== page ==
“It is our understanding that RBI has not asked banks to close accounts of any cryptocurrency exchanges. We invite banks to follow in the footsteps of the RBI, understand this emerging sector, recognise the harmful effects of their knee-jerk reactions, and only then decide their course of action. We will use advocacy, outreach, best practices and standards, and customer education to drive robust and healthy growth of this sector. Given our strength in the information technology and financial services, I have no doubt that India can take a leadership position in transforming money and financial institutions,” Khurana said.

Cryptocurrencies do not have a clear two-way market. “Their volume is driven by buy-and-hold investors, but, so far, they lack the characteristics common to most liquid markets with the ability to short large quantities. In addition, anecdotal evidence suggests there are high transaction costs for selling positions — both in monetary terms and in the time it takes for the transaction to settle. Despite the current size of the cryptocurrency market, which has been estimated to be valued at over $ 800 bn, volumes are very low compared to gold and other currencies,” WGC said.

Bitcoin trades $ 2 bn on average a day, which is roughly equivalent to the world daily trading volume of gold-backed exchange-traded funds (ETFs). This volume, however, is less than one per cent of the total gold market that trades approximately $ 250 bn a day.

The sources of demand for gold are very different from cryptocurrencies. “Gold has a 7,000-year history as an asset and a long-standing role as money. It is owned by central banks, as well as institutional and retail investors. Yet, it also has a large and diverse attraction as jewellery, which remains the largest source of demand — typically representing between 50 per cent and 60 per cent of annual demand over the past 20 years. Large parts of gold’s demand are deeply embedded within cultural and religious beliefs, especially in India and China,” WGC said.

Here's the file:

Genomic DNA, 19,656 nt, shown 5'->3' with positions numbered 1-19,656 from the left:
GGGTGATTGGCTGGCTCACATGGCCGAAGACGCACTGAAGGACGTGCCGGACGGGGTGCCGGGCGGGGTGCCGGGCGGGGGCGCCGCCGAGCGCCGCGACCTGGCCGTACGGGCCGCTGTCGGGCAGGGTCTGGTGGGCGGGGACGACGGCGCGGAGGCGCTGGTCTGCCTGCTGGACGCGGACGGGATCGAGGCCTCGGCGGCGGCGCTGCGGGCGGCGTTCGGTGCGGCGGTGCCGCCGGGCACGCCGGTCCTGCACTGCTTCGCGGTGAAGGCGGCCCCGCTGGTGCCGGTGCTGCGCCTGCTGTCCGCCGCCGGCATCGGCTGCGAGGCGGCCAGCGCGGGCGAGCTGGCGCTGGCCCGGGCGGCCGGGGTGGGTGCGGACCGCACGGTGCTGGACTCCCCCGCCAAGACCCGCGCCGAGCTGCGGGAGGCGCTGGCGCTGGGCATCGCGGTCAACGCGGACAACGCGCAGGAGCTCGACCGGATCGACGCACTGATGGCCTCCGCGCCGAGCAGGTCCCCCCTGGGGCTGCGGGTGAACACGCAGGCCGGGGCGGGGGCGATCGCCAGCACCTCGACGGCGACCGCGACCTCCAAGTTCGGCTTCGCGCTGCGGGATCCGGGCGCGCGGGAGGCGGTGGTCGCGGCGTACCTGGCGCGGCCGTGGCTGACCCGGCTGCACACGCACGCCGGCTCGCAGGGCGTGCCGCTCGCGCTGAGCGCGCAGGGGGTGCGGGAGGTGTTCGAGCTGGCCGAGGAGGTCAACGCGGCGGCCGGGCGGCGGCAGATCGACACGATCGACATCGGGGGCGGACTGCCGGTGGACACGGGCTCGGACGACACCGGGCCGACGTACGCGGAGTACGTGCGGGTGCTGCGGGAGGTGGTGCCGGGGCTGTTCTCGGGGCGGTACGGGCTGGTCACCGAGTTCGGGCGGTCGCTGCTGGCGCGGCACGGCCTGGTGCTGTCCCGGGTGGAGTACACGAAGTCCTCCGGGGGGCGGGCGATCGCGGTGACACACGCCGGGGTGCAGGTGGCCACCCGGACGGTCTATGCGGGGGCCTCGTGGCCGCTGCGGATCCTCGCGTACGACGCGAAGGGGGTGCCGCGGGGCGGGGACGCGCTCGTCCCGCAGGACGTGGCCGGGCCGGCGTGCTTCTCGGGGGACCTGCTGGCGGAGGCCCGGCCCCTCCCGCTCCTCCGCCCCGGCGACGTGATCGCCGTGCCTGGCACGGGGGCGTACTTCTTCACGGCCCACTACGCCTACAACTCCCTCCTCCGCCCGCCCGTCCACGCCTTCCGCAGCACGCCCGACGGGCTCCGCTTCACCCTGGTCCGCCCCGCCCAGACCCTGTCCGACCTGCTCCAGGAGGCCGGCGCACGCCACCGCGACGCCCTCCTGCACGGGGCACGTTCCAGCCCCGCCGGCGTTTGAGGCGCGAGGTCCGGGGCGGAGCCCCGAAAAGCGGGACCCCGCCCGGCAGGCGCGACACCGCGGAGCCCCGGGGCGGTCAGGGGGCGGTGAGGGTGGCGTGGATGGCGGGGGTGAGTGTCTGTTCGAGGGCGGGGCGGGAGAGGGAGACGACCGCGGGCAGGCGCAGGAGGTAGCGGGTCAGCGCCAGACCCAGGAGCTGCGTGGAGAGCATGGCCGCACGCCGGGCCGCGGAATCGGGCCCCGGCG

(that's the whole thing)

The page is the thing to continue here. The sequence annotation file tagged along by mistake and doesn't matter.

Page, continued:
Gold is a tangible good, with real technical applications. Gold is even used in the computer chips that ‘mine’ bitcoin. In contrast, bitcoin and other cryptocurrencies are designed to be used as tokens in electronic payment systems. These may have potentially useful characteristics. “For now, however, the opportunities to spend bitcoin are rather limited, and genuine transactions are quickly converted into fiat currencies due to bitcoin’s price volatility,” it said.

At a high level, there are some similarities between the supply profile of gold and cryptocurrencies. “The stock of bitcoins, for example, increases in number at a rate of approximately 4 per cent per annum, and is engineered to slowly decline to zero growth around the year 2140. While gold can be mined without a date limit, its production rate has been quite small and steady. Approximately 3,200 tonnes of gold have been mined on average, each year, adding about 1.7 per cent to the total stock of gold ever mined,” WGC said.

“The many cryptocurrency alternatives beg the question of whether a newer, better blockchain-based coin application may be equivalent to increasing supply, not unlike fiat currency,” WGC said.

Despite anecdotal comments from well-regarded financial commentators that gold prices and gold demand are suffering at the expense of cryptocurrencies, there isn’t any quantifiable evidence that gold holdings are directly suffering from competition from cryptocurrencies, WGC said. The weakness in physical demand in 2017 — for example, the paltry sales of US Eagles — is largely explained by the steady march higher of the S&P 500.

TheIndianExpress